Rehtaeh Parsons’ mother, premier, to meet with Prime Minister in Ottawa

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Rehtaeh Parsons is shown in a handout photo from the Facebook tribute page "Angel Rehtaeh."

Nova Scotia’s premier says he will meet with the Prime Minister this week to press for new laws related to the harassment and death of Cole Harbour teen Rehtaeh Parsons.

“Our world is changing and things which were not possible just 10 or five years ago are now becoming considerable concerns,” said Premier Darrell Dexter on Sunday.

Also Sunday, the mother and stepfather of Rehtaeh said they would also be meeting with the prime minister Tuesday to discuss similar details.

“The meeting is specifically revolving around one aspect. It’s revolving around changes to the criminal code,” Leah Parsons said in a telephone interview.

She said she and her partner Jason Barnes received an invitation from the prime minister’s office on Sunday and have been hurrying to make arrangements to fly to Ottawa to discuss her daughter’s death with Prime Minister Stephen Harper.

Rehtaeh, 17, took her own life earlier this month, two years after being allegedly gang-raped and then harassed by schoolmates when a photo of the incident was circulated via social media.

Dexter said in his meeting with Harper on Tuesday he is planning to press for changes to the Criminal Code that will make the circulation of intimate images without consent a crime.

“We all know that social media and technology has given rise to many beneficial things … but the simple fact of the matter is that this same technology has a very dark side,” said Dexter. “That deserves to be reflected through sanctions that are serious enough to make people understand that as a society, we won’t tolerate it.”

Though several other teens have committed suicide in Nova Scotia and across Canada in recent years due to cyberbullying, Dexter said Rehtaeh’s case garnered widespread international attention.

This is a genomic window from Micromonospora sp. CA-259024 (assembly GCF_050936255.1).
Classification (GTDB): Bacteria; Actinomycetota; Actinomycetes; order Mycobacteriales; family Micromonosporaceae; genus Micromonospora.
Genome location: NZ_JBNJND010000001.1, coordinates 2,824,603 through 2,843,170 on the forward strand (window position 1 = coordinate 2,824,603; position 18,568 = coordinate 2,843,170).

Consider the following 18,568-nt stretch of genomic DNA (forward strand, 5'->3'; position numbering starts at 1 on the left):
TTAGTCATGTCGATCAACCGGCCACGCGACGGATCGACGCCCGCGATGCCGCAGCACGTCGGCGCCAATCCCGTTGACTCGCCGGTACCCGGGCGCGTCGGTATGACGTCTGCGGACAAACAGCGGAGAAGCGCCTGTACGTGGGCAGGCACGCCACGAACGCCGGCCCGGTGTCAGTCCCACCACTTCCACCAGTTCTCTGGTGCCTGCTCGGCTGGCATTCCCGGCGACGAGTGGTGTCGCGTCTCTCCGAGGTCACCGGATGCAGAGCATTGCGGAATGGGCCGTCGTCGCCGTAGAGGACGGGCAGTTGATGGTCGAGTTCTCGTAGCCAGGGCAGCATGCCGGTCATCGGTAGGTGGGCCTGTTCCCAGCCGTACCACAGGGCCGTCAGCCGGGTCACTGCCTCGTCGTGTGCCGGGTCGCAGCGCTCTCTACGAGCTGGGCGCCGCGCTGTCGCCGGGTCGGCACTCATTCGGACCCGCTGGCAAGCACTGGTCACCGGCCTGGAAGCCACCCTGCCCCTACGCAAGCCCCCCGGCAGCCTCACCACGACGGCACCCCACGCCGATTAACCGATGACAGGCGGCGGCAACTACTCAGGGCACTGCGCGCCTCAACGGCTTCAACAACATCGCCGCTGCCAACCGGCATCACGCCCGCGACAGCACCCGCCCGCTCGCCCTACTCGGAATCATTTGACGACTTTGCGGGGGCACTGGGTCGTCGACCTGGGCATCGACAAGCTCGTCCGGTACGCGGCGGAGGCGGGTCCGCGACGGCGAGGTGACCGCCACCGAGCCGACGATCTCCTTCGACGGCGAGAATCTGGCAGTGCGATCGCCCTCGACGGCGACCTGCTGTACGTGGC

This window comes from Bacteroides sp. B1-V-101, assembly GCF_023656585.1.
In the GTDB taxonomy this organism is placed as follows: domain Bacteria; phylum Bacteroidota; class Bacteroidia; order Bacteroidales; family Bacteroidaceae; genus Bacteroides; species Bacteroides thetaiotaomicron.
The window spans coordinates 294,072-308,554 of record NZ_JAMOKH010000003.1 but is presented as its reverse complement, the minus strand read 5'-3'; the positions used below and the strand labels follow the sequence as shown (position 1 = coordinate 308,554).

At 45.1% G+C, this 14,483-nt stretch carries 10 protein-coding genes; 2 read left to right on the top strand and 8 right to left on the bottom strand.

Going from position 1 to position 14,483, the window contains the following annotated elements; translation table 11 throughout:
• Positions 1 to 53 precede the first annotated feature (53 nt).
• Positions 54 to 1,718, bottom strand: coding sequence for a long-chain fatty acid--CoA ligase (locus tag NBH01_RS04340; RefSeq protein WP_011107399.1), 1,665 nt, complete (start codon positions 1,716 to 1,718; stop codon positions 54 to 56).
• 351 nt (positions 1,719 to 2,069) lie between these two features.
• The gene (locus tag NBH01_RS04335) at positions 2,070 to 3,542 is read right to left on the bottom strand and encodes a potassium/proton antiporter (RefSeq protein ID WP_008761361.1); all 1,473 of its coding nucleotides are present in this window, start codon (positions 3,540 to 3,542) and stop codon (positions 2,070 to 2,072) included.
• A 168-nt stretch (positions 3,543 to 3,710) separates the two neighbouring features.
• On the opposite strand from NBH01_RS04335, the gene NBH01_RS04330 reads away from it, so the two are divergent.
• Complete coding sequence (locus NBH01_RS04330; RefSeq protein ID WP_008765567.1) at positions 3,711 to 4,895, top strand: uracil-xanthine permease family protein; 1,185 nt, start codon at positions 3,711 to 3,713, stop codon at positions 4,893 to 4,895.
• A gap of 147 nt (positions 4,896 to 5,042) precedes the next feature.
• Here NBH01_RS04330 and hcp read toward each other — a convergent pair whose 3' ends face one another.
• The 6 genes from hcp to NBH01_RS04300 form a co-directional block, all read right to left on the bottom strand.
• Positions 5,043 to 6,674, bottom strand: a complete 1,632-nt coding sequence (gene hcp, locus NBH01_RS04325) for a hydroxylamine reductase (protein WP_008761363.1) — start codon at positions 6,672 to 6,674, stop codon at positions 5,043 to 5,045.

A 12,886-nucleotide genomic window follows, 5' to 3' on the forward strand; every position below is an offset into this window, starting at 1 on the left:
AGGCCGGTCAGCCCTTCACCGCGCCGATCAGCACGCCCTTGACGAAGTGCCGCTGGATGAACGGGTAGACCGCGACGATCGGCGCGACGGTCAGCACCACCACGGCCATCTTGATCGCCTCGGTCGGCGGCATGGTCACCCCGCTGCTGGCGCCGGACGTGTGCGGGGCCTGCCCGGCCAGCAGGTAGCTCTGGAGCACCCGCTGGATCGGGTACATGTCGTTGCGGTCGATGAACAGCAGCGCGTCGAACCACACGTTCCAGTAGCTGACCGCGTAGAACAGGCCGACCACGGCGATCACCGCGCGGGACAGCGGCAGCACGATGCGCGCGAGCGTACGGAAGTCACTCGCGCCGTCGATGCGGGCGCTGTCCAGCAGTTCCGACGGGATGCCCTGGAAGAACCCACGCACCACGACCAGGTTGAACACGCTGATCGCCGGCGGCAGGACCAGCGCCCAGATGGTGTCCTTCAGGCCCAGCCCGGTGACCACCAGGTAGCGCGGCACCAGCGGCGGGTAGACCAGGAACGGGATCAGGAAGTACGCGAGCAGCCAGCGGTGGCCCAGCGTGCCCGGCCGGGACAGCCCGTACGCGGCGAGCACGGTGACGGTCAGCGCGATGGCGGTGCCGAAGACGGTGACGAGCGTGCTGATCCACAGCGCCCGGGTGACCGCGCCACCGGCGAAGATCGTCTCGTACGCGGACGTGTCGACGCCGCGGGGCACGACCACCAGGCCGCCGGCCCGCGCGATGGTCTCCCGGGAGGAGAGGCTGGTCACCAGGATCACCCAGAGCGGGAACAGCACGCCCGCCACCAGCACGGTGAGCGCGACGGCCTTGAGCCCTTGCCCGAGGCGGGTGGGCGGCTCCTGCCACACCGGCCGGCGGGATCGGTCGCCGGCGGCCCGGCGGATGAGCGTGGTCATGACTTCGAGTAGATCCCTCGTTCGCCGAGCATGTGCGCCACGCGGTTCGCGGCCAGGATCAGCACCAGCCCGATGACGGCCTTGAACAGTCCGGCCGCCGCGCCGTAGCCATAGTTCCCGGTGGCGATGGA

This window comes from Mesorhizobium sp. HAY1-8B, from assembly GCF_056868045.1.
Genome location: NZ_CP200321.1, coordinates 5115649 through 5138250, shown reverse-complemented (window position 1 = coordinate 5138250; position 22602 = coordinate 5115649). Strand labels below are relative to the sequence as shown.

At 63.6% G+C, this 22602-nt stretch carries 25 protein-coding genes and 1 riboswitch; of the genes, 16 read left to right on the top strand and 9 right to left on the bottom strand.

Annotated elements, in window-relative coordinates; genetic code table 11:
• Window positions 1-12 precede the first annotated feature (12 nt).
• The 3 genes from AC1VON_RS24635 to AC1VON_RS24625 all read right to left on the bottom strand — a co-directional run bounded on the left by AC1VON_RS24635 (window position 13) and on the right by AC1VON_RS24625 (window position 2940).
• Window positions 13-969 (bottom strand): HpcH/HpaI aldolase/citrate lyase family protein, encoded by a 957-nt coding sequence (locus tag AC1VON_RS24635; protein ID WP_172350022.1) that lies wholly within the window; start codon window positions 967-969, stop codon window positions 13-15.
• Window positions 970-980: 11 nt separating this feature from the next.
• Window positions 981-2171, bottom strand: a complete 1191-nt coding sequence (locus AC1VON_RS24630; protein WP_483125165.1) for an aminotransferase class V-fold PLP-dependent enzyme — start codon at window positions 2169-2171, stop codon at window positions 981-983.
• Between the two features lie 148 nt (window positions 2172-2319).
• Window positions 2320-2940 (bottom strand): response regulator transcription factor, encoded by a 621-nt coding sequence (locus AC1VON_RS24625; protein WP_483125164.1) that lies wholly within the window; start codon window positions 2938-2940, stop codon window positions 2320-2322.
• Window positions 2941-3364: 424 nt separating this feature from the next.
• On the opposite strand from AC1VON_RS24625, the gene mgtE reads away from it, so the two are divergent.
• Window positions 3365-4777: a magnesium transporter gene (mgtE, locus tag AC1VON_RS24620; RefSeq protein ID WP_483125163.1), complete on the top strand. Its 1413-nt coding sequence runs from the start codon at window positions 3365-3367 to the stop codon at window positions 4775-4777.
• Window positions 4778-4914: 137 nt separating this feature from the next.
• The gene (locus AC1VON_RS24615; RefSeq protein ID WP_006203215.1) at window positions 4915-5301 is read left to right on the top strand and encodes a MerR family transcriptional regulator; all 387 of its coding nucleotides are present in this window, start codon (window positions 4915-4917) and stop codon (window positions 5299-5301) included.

“This is not the first case, this is sadly not the only events that have occurred in our community … but that doesn’t mean that we shouldn’t be taking this space and time to push for the kinds of changes that we would expect,” he said. “Surely this is a good point of departure for us to start that conversation and look to the kind of sanctions we need to have in place.”

Justice Minister Ross Landry has begun gathering support from his provincial counterparts for the new laws, and will meet with federal Justice Minister Rob Nicholson on Wednesday. – with files from The Canadian Press

Ruth Davenport - Metro Halifax

Organizations: Canadian Press

Geographic location: Ottawa, Nova Scotia, Canada

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Recent comments

  • London Anti-Bullying Coalition
    April 22, 2013 - 08:38

    The LABC believes with awareness, education and enforcement, progress will be made toward the elimination of bullying. What we find hard to understand is why Sec. 264 of the Criminal Code act was not used in this case. Photos being sent around of Rehteah - can this not be considered criminal harrassment? Recent complaints aren't simply an attack on law enforcement but rather a rallying cry for clearer and stronger legislation surrounding the bullying issue. I have been an anti-bullying advocate for almost a decade and I have seen many changes along the way but I continue to receive calls from parents desperate for assistance. One of our priorities is helping parents understand the difference between conflict and bullying. What the parents and other advocates find difficult to understand is why actions that would be considered criminal offences between adults are so often dismissed when they occur between youth. Every death heightens the public's anger and brings a greater sense of urgency to our challenge. Our thoughts and prayers are with everyone. Sincerely, Corina Morrison Co-founder London Anti-Bullying Coalition Many Voices...One Vision to eliminate bullying.

  • James
    April 21, 2013 - 23:12

    The Ontario Government has spent millions of dollars on anti-bullying public relation programs. The abuse does not stop. The only way we will ever see the end of this terrible social disease and its results is to cure it by stopping and holding the abusers accountable for their actions. People holding responsibility who have knowingly allowed this conduct to go on unchecked are just as responsible for this outrageous conduct as the perpetrators. Paying people to talk about abuse, reviewing a crime or creating policy and regulations does nothing to stop and make people accountable. Paper work creates paper work, it does not stop the actions of the perpetrators or the people who allow crime to continue. Degrading or harming a person is a crime. We must demand the law be enforced. We must all speak up for all the young people who we have lost to outrageous stupidity. There are over 100,000 laws in Canada. We do not need any more...we need laws enforced....